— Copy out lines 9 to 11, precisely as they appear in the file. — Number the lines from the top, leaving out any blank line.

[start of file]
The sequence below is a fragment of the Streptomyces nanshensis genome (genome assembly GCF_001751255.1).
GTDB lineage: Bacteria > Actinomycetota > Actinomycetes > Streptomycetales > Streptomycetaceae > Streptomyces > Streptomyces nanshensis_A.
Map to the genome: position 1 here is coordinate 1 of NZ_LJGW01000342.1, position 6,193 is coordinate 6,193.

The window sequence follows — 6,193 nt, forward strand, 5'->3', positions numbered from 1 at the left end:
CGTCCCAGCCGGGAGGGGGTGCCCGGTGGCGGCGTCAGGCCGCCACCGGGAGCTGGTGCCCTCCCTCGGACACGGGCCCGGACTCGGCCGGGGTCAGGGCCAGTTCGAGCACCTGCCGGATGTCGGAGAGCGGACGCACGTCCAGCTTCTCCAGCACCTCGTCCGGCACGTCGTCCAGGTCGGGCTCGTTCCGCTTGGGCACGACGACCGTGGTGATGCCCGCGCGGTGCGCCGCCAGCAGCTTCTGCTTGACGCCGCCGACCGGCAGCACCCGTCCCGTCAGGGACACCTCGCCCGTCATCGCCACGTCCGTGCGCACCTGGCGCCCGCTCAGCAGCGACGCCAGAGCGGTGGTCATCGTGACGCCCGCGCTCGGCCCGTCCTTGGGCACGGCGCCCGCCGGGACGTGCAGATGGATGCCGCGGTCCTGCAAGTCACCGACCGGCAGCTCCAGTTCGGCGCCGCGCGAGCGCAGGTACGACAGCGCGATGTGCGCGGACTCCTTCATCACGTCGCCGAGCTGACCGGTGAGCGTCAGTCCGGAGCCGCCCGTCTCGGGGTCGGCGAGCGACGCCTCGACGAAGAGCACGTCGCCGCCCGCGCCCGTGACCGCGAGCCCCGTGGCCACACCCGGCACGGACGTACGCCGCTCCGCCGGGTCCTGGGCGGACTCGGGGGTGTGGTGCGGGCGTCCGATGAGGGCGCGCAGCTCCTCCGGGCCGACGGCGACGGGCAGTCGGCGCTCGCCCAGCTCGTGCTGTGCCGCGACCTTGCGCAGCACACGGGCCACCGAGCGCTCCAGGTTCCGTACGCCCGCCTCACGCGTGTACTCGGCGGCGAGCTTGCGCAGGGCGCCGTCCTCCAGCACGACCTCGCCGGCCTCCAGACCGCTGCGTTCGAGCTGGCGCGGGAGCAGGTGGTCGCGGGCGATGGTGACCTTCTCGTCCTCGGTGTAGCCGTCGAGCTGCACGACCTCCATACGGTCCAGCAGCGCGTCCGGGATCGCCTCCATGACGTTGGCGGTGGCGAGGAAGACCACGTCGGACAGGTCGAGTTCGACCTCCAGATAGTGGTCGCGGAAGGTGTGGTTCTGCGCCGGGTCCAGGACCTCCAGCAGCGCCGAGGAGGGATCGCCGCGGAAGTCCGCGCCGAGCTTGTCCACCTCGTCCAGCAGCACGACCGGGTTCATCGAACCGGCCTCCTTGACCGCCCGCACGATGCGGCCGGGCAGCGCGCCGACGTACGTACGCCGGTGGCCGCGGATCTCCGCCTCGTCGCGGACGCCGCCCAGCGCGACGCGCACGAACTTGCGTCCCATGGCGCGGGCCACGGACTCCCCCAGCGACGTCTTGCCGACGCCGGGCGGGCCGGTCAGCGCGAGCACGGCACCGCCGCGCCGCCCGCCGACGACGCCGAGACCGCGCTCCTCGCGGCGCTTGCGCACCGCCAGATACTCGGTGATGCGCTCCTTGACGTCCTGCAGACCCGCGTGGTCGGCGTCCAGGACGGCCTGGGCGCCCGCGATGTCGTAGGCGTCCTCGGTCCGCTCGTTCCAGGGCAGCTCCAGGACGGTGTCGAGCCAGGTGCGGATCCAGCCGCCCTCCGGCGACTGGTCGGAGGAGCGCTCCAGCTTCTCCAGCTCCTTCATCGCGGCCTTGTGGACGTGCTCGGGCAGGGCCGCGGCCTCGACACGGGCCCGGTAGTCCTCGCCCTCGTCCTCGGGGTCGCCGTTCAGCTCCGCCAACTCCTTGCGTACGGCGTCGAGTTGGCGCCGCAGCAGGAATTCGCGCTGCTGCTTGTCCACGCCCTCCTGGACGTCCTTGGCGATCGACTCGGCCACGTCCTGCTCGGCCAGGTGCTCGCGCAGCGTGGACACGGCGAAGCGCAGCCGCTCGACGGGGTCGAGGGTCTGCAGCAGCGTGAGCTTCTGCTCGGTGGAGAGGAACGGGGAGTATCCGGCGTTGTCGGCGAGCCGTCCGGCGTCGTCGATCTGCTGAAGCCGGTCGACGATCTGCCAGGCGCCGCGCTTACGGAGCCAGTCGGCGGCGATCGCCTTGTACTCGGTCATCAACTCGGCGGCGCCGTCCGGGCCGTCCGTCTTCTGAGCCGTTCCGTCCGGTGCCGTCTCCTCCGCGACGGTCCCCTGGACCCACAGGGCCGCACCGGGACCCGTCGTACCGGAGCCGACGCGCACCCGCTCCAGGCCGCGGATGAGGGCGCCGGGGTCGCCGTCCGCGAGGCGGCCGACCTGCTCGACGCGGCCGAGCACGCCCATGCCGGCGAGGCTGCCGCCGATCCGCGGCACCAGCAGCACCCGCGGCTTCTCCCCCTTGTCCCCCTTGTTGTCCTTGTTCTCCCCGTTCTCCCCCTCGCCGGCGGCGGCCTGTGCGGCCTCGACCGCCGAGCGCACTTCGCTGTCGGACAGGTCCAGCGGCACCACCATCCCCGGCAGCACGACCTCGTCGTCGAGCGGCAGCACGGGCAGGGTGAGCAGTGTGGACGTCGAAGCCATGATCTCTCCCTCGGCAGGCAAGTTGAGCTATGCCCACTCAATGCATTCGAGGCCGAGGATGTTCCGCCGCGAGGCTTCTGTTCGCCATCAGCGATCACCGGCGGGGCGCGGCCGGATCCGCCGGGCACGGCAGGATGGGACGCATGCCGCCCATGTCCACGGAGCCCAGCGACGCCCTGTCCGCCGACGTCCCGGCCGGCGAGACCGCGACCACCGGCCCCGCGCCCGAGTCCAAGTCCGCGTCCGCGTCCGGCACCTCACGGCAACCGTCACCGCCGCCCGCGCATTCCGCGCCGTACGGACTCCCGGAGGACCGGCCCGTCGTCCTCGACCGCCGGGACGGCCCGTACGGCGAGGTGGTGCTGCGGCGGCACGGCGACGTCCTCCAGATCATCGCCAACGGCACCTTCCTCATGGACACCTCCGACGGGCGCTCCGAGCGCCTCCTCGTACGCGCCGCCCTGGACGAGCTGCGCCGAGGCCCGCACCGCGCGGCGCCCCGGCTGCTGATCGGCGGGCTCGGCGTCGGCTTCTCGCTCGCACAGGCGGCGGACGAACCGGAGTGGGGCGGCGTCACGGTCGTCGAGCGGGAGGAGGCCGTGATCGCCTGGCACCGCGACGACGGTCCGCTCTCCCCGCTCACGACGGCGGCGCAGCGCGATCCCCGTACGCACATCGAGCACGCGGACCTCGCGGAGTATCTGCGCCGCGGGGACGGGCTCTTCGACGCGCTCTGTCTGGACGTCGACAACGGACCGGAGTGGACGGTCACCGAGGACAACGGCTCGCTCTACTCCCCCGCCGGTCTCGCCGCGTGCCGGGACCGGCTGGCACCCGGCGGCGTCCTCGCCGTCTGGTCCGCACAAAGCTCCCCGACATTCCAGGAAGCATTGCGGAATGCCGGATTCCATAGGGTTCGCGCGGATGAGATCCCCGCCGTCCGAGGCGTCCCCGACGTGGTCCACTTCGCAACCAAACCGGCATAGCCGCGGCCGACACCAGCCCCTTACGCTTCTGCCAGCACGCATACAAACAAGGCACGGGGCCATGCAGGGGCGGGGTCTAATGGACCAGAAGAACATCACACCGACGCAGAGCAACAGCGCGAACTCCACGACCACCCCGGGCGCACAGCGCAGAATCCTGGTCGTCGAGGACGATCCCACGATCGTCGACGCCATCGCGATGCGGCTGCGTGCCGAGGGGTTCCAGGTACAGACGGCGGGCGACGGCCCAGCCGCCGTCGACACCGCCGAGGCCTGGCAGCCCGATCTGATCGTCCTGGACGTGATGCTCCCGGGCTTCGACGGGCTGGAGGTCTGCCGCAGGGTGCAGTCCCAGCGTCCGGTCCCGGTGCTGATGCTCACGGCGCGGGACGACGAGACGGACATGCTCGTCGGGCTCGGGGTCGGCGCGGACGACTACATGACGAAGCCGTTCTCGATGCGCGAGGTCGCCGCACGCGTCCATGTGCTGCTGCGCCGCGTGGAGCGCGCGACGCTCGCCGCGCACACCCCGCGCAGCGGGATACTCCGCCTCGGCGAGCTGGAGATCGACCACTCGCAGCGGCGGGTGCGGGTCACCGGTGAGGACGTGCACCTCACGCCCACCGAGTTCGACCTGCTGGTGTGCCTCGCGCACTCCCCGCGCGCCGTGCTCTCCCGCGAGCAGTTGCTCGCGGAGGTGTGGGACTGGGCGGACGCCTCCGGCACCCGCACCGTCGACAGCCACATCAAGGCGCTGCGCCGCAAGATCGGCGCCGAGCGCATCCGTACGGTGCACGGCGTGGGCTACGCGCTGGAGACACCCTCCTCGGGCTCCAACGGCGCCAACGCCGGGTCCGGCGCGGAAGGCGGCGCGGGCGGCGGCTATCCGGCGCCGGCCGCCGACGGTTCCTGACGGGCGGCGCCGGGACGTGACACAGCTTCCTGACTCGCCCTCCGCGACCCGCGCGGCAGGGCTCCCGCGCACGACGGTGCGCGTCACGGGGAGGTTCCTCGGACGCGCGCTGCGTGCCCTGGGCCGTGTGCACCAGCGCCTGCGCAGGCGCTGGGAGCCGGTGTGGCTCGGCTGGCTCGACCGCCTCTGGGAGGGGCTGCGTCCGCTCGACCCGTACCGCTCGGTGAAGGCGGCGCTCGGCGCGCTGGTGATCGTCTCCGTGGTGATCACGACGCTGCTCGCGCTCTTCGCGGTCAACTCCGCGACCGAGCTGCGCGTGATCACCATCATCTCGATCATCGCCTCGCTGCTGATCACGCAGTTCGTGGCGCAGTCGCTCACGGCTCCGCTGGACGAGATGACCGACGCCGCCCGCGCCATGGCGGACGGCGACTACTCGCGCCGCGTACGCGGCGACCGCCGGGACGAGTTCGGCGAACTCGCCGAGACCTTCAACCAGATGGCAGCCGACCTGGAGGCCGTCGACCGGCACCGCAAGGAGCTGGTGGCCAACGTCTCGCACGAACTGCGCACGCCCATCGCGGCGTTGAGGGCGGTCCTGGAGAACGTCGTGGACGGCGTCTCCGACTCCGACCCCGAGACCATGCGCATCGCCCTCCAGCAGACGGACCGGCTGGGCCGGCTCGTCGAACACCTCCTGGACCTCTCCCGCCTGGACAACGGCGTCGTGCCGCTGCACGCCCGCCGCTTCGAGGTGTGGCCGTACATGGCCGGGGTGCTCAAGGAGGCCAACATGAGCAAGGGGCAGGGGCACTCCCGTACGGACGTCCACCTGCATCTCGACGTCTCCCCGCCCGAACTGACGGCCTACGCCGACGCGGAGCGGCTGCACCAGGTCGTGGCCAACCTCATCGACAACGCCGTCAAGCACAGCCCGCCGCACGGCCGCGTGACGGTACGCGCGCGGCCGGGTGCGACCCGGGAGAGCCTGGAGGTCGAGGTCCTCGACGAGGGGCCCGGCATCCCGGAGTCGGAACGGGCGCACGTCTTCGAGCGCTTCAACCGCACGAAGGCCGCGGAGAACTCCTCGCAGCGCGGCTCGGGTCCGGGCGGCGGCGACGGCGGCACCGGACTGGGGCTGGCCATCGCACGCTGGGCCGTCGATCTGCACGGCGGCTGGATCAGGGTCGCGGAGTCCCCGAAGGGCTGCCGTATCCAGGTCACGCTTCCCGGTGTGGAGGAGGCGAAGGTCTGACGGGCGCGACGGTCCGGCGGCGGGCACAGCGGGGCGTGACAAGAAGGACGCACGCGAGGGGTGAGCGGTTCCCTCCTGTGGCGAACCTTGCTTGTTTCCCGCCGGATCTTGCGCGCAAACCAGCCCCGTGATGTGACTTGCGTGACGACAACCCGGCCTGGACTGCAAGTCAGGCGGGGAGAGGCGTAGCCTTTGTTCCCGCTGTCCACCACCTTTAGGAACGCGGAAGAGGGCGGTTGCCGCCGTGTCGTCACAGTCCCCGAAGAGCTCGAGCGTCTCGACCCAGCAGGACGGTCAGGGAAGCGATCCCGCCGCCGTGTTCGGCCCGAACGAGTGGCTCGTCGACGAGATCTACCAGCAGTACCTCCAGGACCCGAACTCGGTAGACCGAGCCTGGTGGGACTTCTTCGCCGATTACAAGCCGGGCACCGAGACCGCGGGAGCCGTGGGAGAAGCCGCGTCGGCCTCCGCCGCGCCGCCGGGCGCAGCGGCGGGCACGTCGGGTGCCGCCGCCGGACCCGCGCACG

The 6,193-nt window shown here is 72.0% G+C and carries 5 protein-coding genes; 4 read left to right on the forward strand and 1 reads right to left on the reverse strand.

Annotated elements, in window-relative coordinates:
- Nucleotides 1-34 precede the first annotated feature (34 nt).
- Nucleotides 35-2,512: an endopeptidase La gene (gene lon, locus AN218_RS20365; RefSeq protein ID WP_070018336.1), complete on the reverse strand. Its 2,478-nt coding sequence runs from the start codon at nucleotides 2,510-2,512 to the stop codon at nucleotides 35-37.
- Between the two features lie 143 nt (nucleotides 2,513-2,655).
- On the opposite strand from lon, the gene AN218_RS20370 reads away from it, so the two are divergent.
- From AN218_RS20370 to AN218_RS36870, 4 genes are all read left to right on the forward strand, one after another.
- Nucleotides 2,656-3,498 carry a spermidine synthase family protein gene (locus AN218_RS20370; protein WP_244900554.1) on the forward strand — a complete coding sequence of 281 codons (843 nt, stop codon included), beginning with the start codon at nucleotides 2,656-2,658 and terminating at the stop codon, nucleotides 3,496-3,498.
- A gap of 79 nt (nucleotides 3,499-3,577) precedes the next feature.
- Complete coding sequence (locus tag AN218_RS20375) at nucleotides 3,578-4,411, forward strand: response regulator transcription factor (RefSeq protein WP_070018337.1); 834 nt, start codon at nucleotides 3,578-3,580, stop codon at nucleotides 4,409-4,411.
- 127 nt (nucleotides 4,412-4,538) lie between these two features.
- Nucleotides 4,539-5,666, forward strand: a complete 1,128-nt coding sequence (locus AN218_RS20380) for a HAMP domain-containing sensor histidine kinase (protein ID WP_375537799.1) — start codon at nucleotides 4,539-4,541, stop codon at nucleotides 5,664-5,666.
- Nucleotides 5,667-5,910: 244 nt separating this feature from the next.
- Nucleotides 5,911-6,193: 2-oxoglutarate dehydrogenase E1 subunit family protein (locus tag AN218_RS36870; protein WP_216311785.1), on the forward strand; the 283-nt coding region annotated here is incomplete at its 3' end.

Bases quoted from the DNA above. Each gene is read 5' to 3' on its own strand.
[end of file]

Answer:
- Nucleotides 35-2,512: an endopeptidase La gene (gene lon, locus AN218_RS20365; RefSeq protein ID WP_070018336.1), complete on the reverse strand. Its 2,478-nt coding sequence runs from the start codon at nucleotides 2,510-2,512 to the stop codon at nucleotides 35-37.
- Between the two features lie 143 nt (nucleotides 2,513-2,655).
- On the opposite strand from lon, the gene AN218_RS20370 reads away from it, so the two are divergent.